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This Story Deals With a Parent’s Relationship With Her Daughter

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Choose one other story from the anthology which also deals with emotional relationships. Look at how the author presents the relationships and whether the relationships are similar or different. Look at the structure of the stories and make a comparison of how the authors present their stories.

I have chosen to examine ‘Your Shoes’ by Michele Roberts and ‘Chemistry’ by Graham Swift. Both examine dysfunctional relationships in the family in their short stories. They present their relationships in different ways, each emphasising certain points about the relationship that they consider to be the most important. Each uses their own structure to support the way they view these relationships.

In Your Shoes, Michele Roberts presents many different difficulties in the relationship between the mother and the daughter. One of these is a failure to communicate: the mother’s words, echoing across the lines of, “You’re not here any longer so how can I speak to you?” and, “I don’t know your address,” show the lack of communication between them. The symbolism of ‘reaching out to someone’ is starkly contrasted here with the imagery of the mother. She says that if, “she wraps her arms around herself and holds tight it keeps the pain in.” This is more of a compact position, perhaps symbolising the position she was forced to adopt around her daughter. She also says that she is ‘lying curled up in the middle of the bed’. This is reminiscent of the foetal position, and demonstrates that her state of mind is vulnerable and scared, much like a baby’s.

Another theme explored is the generation gap and the problems it brings. Her statement, “Kids these days. Well,” can be contrasted to her later statement, “We weren’t spoilt. Not like your generation.” Both show a relatively quiet distaste towards the generation. Yet, the mother has experienced generation problems of her own, especially with her own mother. She is very critical about her, describing her as a ‘bit of a tart’. The relationship between Michele Roberts and her mother is dysfunctional, along with the relationship between Michele and her daughter. The relationships are surprisingly similar, with the daughter at one point ‘boasting’ about sex, and Michele saying that she ‘wasn’t a virgin’. One can imagine that from the daughter’s point of view, what Michele says about her mother would be similar to what the daughter would say about her mother.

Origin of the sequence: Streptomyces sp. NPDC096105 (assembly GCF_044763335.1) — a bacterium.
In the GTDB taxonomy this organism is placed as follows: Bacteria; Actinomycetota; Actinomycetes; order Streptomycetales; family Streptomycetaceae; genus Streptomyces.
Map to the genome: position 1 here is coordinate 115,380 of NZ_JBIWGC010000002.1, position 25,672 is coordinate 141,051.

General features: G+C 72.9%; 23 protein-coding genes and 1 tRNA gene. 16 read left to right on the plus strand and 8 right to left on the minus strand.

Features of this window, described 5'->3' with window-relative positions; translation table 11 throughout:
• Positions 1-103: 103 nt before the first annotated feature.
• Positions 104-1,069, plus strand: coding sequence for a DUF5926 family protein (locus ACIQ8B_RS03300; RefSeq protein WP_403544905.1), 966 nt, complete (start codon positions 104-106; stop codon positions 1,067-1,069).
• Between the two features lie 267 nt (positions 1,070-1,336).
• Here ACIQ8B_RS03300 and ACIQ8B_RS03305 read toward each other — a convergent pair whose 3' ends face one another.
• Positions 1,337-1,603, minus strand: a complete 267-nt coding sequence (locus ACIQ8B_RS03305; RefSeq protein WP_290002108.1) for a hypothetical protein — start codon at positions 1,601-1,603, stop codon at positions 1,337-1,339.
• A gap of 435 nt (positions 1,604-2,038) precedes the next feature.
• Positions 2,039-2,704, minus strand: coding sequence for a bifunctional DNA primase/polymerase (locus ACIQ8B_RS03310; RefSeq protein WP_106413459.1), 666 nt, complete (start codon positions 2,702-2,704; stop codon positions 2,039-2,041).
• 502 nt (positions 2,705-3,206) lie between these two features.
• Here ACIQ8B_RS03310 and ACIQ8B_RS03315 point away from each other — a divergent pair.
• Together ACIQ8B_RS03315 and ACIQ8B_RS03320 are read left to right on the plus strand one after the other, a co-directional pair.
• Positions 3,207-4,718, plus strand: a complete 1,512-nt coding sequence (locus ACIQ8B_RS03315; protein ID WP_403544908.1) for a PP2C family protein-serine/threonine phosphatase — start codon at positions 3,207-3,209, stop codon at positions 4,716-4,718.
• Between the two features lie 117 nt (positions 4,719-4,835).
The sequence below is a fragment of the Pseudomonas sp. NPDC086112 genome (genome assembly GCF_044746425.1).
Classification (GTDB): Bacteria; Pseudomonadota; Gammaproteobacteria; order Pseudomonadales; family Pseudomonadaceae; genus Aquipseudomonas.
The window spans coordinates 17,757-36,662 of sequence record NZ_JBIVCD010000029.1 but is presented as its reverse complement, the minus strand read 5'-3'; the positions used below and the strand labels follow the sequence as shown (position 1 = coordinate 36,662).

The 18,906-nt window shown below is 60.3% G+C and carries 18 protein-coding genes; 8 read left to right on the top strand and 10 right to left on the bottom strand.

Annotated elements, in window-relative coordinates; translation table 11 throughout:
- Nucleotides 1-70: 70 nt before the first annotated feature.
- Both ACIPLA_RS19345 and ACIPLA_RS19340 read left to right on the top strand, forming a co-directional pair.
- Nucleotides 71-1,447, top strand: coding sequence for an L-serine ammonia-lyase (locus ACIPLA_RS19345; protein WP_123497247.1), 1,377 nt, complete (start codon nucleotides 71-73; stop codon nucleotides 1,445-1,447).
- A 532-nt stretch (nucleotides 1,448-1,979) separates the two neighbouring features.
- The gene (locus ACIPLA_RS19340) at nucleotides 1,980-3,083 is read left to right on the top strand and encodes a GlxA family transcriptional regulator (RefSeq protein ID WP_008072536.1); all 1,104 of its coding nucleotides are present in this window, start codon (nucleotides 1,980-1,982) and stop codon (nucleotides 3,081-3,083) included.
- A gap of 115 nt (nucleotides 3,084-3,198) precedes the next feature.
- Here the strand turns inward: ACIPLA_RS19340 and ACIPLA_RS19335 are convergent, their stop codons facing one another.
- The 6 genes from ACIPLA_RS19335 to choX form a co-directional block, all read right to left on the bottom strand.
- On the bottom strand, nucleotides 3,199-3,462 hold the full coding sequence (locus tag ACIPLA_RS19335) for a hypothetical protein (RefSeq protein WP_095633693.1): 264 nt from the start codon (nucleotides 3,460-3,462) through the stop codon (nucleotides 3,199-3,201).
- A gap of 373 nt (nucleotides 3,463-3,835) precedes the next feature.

One piece of symbolism carried out throughout the story is that of the shoes. The shoes perhaps symbolise the daughter as her mother wanted her. The mother ‘washed and ironed’ the laces, symbolising bringing her up properly, yet the shoes, from Michele’s point of view, ‘wanted to get away’. The mother tries to force the shoes onto her daughter, but they are rejected.

The relationship between the father and the daughter is not much mentioned. The speaker says that the father ‘adores [her]’, and is ‘protective’ of his daughter. However, he is said to be unable to ‘stand rudeness’ from anybody, including the daughter. The relationship between mother and father seems to be solid, considering Michele uses ‘we’ so many times, and supports her husband’s behaviour. Yet, she ‘locked the bedroom door so he can’t get in.’ All of the relationships seem to be fraught with emotions and anxieties.